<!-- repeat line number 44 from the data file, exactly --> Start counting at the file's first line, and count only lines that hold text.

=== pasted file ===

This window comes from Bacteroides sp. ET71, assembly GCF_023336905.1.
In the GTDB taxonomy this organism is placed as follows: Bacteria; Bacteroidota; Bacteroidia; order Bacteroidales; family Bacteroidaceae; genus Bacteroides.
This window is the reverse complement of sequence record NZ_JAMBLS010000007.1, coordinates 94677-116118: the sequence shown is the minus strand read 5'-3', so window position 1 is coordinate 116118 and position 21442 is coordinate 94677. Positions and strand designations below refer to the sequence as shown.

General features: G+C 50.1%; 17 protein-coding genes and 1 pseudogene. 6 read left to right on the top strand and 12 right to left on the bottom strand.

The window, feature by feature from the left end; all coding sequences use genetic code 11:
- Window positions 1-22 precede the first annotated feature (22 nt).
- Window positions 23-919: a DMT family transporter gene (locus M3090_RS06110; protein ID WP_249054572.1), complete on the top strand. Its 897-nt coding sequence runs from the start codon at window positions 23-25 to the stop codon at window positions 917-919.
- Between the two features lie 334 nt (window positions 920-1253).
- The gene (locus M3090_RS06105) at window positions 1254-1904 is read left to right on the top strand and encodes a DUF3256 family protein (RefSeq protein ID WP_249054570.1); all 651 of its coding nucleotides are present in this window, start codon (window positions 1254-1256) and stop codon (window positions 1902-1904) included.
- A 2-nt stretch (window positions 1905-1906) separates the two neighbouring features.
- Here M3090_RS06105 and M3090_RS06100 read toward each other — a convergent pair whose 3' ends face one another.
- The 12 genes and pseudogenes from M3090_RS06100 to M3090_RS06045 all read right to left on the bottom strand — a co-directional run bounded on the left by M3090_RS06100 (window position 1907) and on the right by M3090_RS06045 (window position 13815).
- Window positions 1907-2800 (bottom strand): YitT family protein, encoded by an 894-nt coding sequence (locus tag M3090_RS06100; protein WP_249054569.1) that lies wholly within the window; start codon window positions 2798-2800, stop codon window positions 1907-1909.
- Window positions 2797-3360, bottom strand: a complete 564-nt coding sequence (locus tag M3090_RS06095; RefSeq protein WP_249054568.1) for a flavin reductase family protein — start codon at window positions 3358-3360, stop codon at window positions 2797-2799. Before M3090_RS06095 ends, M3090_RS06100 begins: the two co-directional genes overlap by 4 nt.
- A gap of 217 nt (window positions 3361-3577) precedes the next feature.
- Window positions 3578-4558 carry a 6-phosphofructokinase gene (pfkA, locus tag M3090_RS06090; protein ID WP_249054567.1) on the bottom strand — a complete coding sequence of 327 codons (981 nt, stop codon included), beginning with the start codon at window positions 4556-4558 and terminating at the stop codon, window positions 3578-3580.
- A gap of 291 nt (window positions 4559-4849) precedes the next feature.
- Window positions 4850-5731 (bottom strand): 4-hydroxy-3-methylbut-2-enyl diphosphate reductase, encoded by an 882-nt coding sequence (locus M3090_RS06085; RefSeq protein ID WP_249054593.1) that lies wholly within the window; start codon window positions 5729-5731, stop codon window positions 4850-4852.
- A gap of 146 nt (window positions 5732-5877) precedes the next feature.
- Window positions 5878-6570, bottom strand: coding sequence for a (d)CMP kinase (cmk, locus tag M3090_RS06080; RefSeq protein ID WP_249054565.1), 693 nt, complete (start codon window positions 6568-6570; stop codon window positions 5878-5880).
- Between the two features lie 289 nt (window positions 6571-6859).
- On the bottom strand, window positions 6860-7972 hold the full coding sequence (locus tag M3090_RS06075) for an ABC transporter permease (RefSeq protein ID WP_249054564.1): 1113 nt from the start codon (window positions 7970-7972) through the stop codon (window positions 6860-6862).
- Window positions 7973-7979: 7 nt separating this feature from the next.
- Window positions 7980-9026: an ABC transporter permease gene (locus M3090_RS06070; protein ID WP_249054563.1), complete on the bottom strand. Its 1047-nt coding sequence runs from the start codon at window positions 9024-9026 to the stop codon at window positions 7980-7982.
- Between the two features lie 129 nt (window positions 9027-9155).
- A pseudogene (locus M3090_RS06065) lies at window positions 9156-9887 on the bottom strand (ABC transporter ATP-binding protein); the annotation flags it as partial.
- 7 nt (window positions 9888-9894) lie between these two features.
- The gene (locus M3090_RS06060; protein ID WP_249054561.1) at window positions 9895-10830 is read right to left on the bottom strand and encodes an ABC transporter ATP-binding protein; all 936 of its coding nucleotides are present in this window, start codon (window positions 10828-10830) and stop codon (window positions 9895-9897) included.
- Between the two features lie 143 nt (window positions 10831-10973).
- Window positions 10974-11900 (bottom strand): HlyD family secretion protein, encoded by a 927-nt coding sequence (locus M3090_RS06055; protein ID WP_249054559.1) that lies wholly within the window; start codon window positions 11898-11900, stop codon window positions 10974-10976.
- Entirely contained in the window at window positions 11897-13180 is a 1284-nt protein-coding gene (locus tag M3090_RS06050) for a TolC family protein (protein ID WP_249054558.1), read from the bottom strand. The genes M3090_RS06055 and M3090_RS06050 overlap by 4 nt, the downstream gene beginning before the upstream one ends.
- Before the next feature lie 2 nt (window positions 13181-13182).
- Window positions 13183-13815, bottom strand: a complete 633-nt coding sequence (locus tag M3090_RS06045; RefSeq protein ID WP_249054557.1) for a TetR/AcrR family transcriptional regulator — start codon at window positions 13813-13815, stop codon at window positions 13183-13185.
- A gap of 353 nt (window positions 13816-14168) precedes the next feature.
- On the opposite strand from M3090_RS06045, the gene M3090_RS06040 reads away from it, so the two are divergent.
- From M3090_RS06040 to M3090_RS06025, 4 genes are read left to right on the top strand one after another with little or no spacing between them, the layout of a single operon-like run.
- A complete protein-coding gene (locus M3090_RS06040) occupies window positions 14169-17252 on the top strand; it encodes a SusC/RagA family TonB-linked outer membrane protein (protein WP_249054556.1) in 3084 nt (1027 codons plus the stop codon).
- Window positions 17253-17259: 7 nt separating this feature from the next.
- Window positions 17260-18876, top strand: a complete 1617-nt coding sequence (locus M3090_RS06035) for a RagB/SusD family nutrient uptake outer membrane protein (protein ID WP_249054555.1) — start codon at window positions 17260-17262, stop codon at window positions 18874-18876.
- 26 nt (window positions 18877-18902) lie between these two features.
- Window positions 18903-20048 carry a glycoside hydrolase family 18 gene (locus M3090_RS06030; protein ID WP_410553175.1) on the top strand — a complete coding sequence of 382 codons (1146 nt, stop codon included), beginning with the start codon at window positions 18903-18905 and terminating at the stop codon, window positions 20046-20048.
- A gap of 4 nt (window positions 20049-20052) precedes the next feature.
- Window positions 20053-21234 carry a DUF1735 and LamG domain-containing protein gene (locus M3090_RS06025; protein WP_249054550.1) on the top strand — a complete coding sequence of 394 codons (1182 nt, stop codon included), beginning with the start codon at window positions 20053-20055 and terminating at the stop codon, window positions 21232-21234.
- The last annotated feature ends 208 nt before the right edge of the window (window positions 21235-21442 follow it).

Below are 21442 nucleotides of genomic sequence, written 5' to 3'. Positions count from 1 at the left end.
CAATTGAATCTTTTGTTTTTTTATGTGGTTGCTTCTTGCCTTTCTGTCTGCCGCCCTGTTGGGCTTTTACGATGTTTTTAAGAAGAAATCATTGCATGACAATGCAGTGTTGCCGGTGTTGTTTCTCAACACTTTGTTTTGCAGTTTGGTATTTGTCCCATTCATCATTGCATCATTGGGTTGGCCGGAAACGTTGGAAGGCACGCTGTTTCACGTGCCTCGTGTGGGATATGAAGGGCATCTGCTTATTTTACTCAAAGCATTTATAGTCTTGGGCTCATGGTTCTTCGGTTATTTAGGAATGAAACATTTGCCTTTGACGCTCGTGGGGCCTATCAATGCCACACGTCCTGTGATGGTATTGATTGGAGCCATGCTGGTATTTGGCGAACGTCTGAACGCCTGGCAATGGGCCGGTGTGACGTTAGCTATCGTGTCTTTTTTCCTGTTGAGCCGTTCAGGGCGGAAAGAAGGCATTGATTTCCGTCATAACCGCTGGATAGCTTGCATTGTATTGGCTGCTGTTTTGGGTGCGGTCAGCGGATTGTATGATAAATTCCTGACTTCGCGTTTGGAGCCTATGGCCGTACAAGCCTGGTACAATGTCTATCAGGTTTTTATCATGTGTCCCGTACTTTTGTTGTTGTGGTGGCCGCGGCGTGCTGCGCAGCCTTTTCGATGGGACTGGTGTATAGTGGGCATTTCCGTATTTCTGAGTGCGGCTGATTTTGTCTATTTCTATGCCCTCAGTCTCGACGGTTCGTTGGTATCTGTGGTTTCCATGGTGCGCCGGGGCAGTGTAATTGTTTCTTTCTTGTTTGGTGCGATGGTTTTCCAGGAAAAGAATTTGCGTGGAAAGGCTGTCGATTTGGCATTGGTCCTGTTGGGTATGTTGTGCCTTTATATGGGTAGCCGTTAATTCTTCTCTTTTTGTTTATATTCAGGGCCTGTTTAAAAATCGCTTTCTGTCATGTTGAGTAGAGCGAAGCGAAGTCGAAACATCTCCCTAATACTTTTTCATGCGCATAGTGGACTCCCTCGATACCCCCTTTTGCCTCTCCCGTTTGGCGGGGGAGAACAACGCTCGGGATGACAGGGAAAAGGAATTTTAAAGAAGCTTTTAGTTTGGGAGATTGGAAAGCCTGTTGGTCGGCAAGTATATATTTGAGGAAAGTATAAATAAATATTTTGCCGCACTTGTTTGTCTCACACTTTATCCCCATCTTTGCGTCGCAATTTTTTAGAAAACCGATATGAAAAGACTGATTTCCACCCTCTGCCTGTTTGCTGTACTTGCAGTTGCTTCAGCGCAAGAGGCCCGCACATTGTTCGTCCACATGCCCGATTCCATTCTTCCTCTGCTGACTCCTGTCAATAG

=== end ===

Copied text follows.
- The last annotated feature ends 208 nt before the right edge of the window (window positions 21235-21442 follow it).